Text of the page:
January 7, 2022
Hope after Odette
By Joy Rojas
On January 5, Tzu Chi Foundation’s disaster relief activities in Bohol saw volunteers split into two groups: one went to the Municipality of Ubay, the other to the CPG (Carlos P. Garcia) group of islands.
I followed the team on the outlying islands. When I entered the disaster area two days ago, I took photos of all the devastation with my mobile phone. The seniors who entered the area in the early stage told me that I would see more tragic scenes in the days to come.
Sure enough, we saw more ruined homes in our three-hour drive passing Ubay. I couldn’t bear the sight of them, but I also couldn’t get the memory of them off my mind.
After a long journey, we came to the town of Carlos P. Garcia (CPG), named after the late president of the Philippines.
The roof of the municipal building was gone, except for the statue of President Garcia, which remained standing at the front.
When Typhoon Odette (Rai) struck on the evening of December 16, 2021, it affected 6,460 households and a population of 24,430. Six people died and 870 houses were completely destroyed.
As of this writing, 19 days have passed since the disaster. A space less than 30 square meters behind the government building serves as a temporary office.
From our interview with CPG Mayor Fernando B. Estavilla, we learn that Tzu Chi has been associated with this place for the last five or six years, helping with its medical cases. For this typhoon, victims will receive 20 kg of rice per household. This should last a family anywhere from 15 days to a month. Earlier, the local government provided victims with 3 kg of rice for 2-3 days.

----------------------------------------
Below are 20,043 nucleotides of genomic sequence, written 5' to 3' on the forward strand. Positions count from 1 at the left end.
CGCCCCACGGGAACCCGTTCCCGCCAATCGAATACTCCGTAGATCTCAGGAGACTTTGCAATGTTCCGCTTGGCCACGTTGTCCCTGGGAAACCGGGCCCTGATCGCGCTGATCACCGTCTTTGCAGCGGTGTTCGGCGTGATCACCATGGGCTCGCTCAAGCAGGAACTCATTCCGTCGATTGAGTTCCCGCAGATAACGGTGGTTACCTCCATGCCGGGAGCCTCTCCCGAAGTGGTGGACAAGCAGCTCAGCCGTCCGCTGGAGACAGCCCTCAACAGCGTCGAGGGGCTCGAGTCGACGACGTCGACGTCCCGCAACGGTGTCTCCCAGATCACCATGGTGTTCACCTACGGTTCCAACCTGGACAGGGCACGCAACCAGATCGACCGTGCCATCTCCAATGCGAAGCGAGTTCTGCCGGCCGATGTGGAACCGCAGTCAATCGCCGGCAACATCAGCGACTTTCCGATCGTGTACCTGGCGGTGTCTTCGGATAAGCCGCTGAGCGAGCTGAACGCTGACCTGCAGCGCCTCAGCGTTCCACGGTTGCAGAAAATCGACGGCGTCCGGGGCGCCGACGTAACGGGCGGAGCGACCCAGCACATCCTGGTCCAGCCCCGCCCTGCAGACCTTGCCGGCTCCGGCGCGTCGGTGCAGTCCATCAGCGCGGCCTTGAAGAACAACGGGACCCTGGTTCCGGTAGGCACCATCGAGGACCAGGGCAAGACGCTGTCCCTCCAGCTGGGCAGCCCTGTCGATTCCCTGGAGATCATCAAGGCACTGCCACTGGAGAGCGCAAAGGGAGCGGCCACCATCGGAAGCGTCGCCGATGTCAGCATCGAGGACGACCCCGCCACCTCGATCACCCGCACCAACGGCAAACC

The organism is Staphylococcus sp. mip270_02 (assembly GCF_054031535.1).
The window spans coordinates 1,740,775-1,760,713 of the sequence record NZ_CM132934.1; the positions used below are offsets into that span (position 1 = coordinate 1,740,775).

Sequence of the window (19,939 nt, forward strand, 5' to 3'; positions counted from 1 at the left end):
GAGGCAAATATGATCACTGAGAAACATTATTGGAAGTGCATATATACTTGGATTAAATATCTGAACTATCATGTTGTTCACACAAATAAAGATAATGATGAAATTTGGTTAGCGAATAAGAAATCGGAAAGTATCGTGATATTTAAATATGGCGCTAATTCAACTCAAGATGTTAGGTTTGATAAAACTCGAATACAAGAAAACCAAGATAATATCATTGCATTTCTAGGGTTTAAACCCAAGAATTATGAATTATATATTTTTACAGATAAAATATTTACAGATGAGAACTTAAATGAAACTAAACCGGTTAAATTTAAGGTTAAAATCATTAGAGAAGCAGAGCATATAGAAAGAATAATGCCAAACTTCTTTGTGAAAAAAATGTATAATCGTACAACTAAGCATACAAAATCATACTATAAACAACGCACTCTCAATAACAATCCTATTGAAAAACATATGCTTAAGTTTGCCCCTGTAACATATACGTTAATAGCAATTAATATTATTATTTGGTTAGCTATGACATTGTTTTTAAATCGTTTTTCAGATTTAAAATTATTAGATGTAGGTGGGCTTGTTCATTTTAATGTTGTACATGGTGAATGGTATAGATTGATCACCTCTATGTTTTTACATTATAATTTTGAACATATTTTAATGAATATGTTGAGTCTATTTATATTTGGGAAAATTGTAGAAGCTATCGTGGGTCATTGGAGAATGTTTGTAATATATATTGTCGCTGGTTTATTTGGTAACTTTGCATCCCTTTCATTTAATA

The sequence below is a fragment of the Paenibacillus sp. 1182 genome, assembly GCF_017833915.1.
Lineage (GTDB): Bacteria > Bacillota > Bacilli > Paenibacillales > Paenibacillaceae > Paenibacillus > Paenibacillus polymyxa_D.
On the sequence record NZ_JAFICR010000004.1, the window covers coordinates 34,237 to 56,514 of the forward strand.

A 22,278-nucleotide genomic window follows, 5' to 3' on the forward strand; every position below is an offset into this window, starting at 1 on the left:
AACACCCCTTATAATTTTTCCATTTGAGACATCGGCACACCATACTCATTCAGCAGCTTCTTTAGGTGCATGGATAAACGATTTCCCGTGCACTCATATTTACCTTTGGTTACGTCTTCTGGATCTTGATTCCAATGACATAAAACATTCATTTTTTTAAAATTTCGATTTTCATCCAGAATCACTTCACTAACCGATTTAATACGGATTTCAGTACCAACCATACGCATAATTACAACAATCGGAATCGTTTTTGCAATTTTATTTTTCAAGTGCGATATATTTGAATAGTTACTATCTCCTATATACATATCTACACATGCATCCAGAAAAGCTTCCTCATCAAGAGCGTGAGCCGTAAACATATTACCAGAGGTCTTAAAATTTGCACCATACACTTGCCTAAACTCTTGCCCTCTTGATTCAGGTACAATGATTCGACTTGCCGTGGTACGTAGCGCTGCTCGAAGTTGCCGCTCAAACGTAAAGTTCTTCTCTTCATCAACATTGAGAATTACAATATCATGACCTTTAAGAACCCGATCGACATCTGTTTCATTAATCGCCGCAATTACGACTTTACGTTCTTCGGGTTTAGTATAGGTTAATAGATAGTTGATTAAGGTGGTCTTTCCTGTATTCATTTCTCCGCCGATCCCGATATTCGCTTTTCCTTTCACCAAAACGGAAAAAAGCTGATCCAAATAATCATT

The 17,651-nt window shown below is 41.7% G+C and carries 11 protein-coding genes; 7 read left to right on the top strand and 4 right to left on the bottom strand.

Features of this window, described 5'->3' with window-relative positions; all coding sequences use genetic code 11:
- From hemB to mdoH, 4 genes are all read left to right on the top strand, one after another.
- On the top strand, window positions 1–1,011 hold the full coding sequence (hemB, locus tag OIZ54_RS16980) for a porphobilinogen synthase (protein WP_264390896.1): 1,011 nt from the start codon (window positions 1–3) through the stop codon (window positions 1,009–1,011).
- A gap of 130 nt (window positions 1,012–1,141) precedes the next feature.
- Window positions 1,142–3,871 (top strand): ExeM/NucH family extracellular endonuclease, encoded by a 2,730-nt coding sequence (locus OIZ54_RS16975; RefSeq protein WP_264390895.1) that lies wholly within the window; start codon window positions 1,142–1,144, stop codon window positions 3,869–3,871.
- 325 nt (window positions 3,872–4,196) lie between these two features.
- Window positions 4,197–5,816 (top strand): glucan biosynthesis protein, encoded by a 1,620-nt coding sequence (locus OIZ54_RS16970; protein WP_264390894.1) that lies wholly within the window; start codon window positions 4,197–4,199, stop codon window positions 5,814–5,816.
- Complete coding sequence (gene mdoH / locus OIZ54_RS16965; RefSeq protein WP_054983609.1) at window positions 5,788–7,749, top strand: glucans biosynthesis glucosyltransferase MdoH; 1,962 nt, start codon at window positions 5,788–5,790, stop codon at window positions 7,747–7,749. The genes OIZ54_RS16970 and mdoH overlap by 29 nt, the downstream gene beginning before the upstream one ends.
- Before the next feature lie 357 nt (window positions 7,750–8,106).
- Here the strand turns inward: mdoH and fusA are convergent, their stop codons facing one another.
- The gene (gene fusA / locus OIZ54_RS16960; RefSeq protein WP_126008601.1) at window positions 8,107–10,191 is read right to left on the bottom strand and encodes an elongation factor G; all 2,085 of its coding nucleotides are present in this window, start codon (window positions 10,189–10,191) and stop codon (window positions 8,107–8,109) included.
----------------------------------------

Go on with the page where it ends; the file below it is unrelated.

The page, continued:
Judging by the present situation, Mayor Estavilla said it should take half a year or more to fully restore power to CPG. How will the economy recover? Thus he said that they really need help.
When volunteers introduced Tzu Chi to the crowd, the mayor personally took one of the Tzu Chi "bamboo cans" to solicit donations from the victims. Someone put 100 pesos into the bamboo can; the people around him roared in admiration. One hundred pesos may be your parking fee, it may be a cup of Starbucks coffee, or it may be my laundry expenses yesterday. This person’s 100 pesos may be his love for the victims. Its value exceeds one million pesos, ten million pesos even.
While dropping his coin into the bamboo can, another victim distributed some of his coins to people next to him, so that they could donate too.
During relief distribution, Tzu Chi volunteers would always encourage recipients to join them in a Tzu Chi "Prayer Song.” As the group sang, I found a woman wiping her uncontrollable tears.
After she got her rice, I approached her and asked why she cried. The woman, whose name is Lolita, said she is in her late 40s and has six children. Before the typhoon, she cooked bananas and sold them from house to house. Her husband worked as a construction worker.
After Odette, their house was destroyed. Nothing was left, the small business was gone, and life was suddenly lost. What should we do for our future, they wondered. Suddenly, the 20 kg rice that Tzu Chi gave made her feel hopeful in life.
At the exit, a man in his 70s or 80s firmly grasped the hand of his slow-moving wife. Volunteers followed, carrying with them the couple’s two bags of 10 kg rice, which will be delivered to their home.
On our way back, our driver lost his way since all the roads looked alike. Suddenly a man on a motorcycle drove before us, and offered to lead us to the port to catch the last ferry.
In this sentient world, there is love and the feeling of warmth everywhere.
Rice relief was distributed to 1,100 families in Ubay and 1,500 families in CPG.